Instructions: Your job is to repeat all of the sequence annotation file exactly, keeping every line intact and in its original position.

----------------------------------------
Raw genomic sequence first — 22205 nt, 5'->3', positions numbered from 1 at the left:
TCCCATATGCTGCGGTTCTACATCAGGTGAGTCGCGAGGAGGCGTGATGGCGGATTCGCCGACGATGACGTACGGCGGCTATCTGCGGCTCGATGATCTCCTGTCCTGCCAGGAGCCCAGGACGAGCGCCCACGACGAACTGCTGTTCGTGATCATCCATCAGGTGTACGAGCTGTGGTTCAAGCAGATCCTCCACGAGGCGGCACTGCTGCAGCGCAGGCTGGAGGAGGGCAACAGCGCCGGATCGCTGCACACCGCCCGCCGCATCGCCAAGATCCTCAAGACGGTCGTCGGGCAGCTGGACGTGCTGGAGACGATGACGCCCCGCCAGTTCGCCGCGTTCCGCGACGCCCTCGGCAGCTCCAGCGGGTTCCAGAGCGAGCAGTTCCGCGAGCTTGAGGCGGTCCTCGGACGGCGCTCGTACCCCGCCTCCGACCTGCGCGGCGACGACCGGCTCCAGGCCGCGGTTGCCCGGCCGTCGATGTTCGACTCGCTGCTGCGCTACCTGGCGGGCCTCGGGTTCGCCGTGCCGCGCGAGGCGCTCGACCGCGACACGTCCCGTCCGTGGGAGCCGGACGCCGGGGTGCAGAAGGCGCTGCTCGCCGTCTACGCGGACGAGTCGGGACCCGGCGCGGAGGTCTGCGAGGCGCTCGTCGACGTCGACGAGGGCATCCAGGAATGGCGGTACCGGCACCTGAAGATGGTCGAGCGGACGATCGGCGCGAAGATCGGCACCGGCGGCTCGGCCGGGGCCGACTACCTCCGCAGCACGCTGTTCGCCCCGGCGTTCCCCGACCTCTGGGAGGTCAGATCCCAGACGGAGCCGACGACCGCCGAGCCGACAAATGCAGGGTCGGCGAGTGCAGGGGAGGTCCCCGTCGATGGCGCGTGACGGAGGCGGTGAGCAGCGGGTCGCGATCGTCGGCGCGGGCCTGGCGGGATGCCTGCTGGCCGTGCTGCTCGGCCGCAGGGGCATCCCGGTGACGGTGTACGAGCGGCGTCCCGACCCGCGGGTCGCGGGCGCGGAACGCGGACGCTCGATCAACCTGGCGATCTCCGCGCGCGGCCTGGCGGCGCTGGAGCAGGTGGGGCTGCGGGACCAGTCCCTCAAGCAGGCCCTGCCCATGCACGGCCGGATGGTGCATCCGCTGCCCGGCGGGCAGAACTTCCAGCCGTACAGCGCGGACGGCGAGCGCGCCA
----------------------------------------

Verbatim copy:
Raw genomic sequence first — 22205 nt, 5'->3', positions numbered from 1 at the left:
TCCCATATGCTGCGGTTCTACATCAGGTGAGTCGCGAGGAGGCGTGATGGCGGATTCGCCGACGATGACGTACGGCGGCTATCTGCGGCTCGATGATCTCCTGTCCTGCCAGGAGCCCAGGACGAGCGCCCACGACGAACTGCTGTTCGTGATCATCCATCAGGTGTACGAGCTGTGGTTCAAGCAGATCCTCCACGAGGCGGCACTGCTGCAGCGCAGGCTGGAGGAGGGCAACAGCGCCGGATCGCTGCACACCGCCCGCCGCATCGCCAAGATCCTCAAGACGGTCGTCGGGCAGCTGGACGTGCTGGAGACGATGACGCCCCGCCAGTTCGCCGCGTTCCGCGACGCCCTCGGCAGCTCCAGCGGGTTCCAGAGCGAGCAGTTCCGCGAGCTTGAGGCGGTCCTCGGACGGCGCTCGTACCCCGCCTCCGACCTGCGCGGCGACGACCGGCTCCAGGCCGCGGTTGCCCGGCCGTCGATGTTCGACTCGCTGCTGCGCTACCTGGCGGGCCTCGGGTTCGCCGTGCCGCGCGAGGCGCTCGACCGCGACACGTCCCGTCCGTGGGAGCCGGACGCCGGGGTGCAGAAGGCGCTGCTCGCCGTCTACGCGGACGAGTCGGGACCCGGCGCGGAGGTCTGCGAGGCGCTCGTCGACGTCGACGAGGGCATCCAGGAATGGCGGTACCGGCACCTGAAGATGGTCGAGCGGACGATCGGCGCGAAGATCGGCACCGGCGGCTCGGCCGGGGCCGACTACCTCCGCAGCACGCTGTTCGCCCCGGCGTTCCCCGACCTCTGGGAGGTCAGATCCCAGACGGAGCCGACGACCGCCGAGCCGACAAATGCAGGGTCGGCGAGTGCAGGGGAGGTCCCCGTCGATGGCGCGTGACGGAGGCGGTGAGCAGCGGGTCGCGATCGTCGGCGCGGGCCTGGCGGGATGCCTGCTGGCCGTGCTGCTCGGCCGCAGGGGCATCCCGGTGACGGTGTACGAGCGGCGTCCCGACCCGCGGGTCGCGGGCGCGGAACGCGGACGCTCGATCAACCTGGCGATCTCCGCGCGCGGCCTGGCGGCGCTGGAGCAGGTGGGGCTGCGGGACCAGTCCCTCAAGCAGGCCCTGCCCATGCACGGCCGGATGGTGCATCCGCTGCCCGGCGGGCAGAACTTCCAGCCGTACAGCGCGGACGGCGAGCGCGCCA